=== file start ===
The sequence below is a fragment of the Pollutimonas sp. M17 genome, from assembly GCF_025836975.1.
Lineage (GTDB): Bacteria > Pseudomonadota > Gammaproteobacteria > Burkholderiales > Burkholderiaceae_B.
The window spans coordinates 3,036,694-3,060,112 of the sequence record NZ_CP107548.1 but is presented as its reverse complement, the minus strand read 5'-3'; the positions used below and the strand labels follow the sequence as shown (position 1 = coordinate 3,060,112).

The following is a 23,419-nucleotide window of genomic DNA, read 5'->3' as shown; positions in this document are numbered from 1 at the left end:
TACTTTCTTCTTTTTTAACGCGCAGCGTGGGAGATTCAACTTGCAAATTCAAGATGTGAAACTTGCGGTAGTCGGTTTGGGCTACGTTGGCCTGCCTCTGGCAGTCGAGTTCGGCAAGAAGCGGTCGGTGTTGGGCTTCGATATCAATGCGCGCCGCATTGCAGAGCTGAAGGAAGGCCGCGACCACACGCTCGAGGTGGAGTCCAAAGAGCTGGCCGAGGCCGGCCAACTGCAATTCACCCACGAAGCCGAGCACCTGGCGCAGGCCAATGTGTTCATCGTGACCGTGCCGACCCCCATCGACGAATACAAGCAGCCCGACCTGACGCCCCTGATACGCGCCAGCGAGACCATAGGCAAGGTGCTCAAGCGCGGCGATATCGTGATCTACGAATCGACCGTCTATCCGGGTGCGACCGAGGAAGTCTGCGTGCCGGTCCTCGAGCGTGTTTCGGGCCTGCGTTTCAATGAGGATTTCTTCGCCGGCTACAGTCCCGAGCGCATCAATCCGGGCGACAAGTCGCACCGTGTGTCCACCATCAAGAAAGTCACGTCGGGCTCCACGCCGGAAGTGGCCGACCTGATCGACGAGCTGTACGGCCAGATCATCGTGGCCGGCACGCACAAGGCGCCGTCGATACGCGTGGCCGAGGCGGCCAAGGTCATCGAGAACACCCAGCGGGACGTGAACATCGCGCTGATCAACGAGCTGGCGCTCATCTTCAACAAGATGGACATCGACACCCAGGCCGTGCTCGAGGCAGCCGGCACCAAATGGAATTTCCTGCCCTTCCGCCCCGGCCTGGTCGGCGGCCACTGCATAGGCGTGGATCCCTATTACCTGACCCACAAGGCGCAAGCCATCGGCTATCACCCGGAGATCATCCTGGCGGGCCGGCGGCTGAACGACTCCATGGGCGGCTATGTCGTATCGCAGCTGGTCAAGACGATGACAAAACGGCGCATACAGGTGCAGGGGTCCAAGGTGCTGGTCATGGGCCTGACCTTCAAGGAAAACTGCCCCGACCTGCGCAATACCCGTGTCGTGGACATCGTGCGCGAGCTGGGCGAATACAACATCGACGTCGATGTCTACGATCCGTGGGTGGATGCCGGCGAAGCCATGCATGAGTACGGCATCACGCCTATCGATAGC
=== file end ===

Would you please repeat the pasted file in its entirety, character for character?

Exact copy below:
The sequence below is a fragment of the Pollutimonas sp. M17 genome, from assembly GCF_025836975.1.
Lineage (GTDB): Bacteria > Pseudomonadota > Gammaproteobacteria > Burkholderiales > Burkholderiaceae_B.
The window spans coordinates 3,036,694-3,060,112 of the sequence record NZ_CP107548.1 but is presented as its reverse complement, the minus strand read 5'-3'; the positions used below and the strand labels follow the sequence as shown (position 1 = coordinate 3,060,112).

The following is a 23,419-nucleotide window of genomic DNA, read 5'->3' as shown; positions in this document are numbered from 1 at the left end:
TACTTTCTTCTTTTTTAACGCGCAGCGTGGGAGATTCAACTTGCAAATTCAAGATGTGAAACTTGCGGTAGTCGGTTTGGGCTACGTTGGCCTGCCTCTGGCAGTCGAGTTCGGCAAGAAGCGGTCGGTGTTGGGCTTCGATATCAATGCGCGCCGCATTGCAGAGCTGAAGGAAGGCCGCGACCACACGCTCGAGGTGGAGTCCAAAGAGCTGGCCGAGGCCGGCCAACTGCAATTCACCCACGAAGCCGAGCACCTGGCGCAGGCCAATGTGTTCATCGTGACCGTGCCGACCCCCATCGACGAATACAAGCAGCCCGACCTGACGCCCCTGATACGCGCCAGCGAGACCATAGGCAAGGTGCTCAAGCGCGGCGATATCGTGATCTACGAATCGACCGTCTATCCGGGTGCGACCGAGGAAGTCTGCGTGCCGGTCCTCGAGCGTGTTTCGGGCCTGCGTTTCAATGAGGATTTCTTCGCCGGCTACAGTCCCGAGCGCATCAATCCGGGCGACAAGTCGCACCGTGTGTCCACCATCAAGAAAGTCACGTCGGGCTCCACGCCGGAAGTGGCCGACCTGATCGACGAGCTGTACGGCCAGATCATCGTGGCCGGCACGCACAAGGCGCCGTCGATACGCGTGGCCGAGGCGGCCAAGGTCATCGAGAACACCCAGCGGGACGTGAACATCGCGCTGATCAACGAGCTGGCGCTCATCTTCAACAAGATGGACATCGACACCCAGGCCGTGCTCGAGGCAGCCGGCACCAAATGGAATTTCCTGCCCTTCCGCCCCGGCCTGGTCGGCGGCCACTGCATAGGCGTGGATCCCTATTACCTGACCCACAAGGCGCAAGCCATCGGCTATCACCCGGAGATCATCCTGGCGGGCCGGCGGCTGAACGACTCCATGGGCGGCTATGTCGTATCGCAGCTGGTCAAGACGATGACAAAACGGCGCATACAGGTGCAGGGGTCCAAGGTGCTGGTCATGGGCCTGACCTTCAAGGAAAACTGCCCCGACCTGCGCAATACCCGTGTCGTGGACATCGTGCGCGAGCTGGGCGAATACAACATCGACGTCGATGTCTACGATCCGTGGGTGGATGCCGGCGAAGCCATGCATGAGTACGGCATCACGCCTATCGATAGC